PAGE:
As Featured On EzineArticles There are many options when choosing which feature to begin searching for in your new digital picture frame. Display size is probably the most appropriate starting point. Whether you want it mounted over the fireplace, standing on a coffee table, or carried in your pocket are important questions to ask yourself. Form and fit are prime considerations.

Keep in mind that the digital picture frame's physical dimensions are going to be larger than the stated display size. How much larger depends on the style and design of the model. You won't want to use the display size as a precise measure to determine whether it will fit into that nook in your bookshelf.

Display size is the diagonal measure of the viewable area of the screen. It is the same measure as with a television or computer screen. The frame surrounding the screen will take up additional space in both height and width.

Digital Picture Frame Location

Equally important is the distance between the digital picture frame and the person viewing it. Typically you'll already have an idea for where you want to put it in your home or office. You already know you can't expect a 5 inch display to appear as anything more than a blob of shifting colors from twenty feet away.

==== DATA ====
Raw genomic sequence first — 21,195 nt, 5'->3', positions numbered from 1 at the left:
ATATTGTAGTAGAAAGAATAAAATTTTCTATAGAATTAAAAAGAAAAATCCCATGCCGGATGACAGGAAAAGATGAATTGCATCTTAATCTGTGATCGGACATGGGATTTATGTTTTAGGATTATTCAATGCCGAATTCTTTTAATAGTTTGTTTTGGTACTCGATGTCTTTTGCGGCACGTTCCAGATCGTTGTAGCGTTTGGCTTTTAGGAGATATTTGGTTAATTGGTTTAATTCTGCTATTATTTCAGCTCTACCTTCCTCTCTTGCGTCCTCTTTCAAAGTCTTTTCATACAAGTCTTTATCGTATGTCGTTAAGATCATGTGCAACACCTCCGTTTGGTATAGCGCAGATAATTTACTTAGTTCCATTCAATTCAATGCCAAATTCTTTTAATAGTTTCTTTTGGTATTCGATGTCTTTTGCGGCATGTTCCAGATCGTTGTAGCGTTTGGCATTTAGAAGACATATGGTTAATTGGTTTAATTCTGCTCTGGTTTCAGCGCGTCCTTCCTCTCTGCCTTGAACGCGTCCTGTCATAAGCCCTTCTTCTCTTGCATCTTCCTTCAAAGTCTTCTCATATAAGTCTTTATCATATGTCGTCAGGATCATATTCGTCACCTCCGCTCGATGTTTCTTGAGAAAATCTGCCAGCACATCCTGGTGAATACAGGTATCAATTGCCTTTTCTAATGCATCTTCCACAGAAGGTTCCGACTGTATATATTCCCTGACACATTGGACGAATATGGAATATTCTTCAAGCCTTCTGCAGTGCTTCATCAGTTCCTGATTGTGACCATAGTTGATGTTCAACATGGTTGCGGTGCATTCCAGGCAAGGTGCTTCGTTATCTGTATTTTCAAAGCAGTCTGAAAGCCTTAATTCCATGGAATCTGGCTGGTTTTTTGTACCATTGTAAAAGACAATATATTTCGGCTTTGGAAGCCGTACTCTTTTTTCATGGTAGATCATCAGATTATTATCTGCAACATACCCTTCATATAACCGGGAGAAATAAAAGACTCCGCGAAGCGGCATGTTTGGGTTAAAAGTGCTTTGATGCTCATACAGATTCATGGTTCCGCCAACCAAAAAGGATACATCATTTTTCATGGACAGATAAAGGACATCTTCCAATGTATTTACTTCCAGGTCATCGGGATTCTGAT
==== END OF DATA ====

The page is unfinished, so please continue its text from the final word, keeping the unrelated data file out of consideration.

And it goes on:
The digital age doesn't affect choice of size and location very much. You would use the same judgment as you would for a standard picture frame. It is still primarily a matter of taste, style, and home decor. However, those preferences are crucial in choosing the display's resolution. In turn, display resolution is a major factor in the price you'll expect to pay for a new frame.

Digital Picture Frame Display Resolution

This is a measure of your frame's display capacity, in pixels, when showing one image. It represents the number of pixels the screen can show at once. It expresses a grid of pixels, width by height; for example, 800 x 600. The greater the numbers, the more true to life the detail appears.

Many suggest 800 x 600 as a minimum choice for showing high quality images. While probably an OK guideline for frames in the seven to eleven inch range, it can be deceptive, if taken too literally. That's because the guideline fails to account for pixel density.

The larger the display area the greater the area the pixels spread out in. It results in a lower density of pixels per square inch. This means the higher the pixel density, the closer you can be. You'll still experience sharp, crisply detailed, true to life pictures.

Conversely, the lower the pixel density, the farther away you have to be. You have to be far enough away to avoid noticing distinct, individual pixels. At closer ranges, a low density display ruins the viewing experience. This is true even if the frame has the supposed minimum resolution. This happens when you can't position it far enough away to compensate for the low pixel density.

Aspect Ratio of Your Photo Collection and the Digital Picture Frame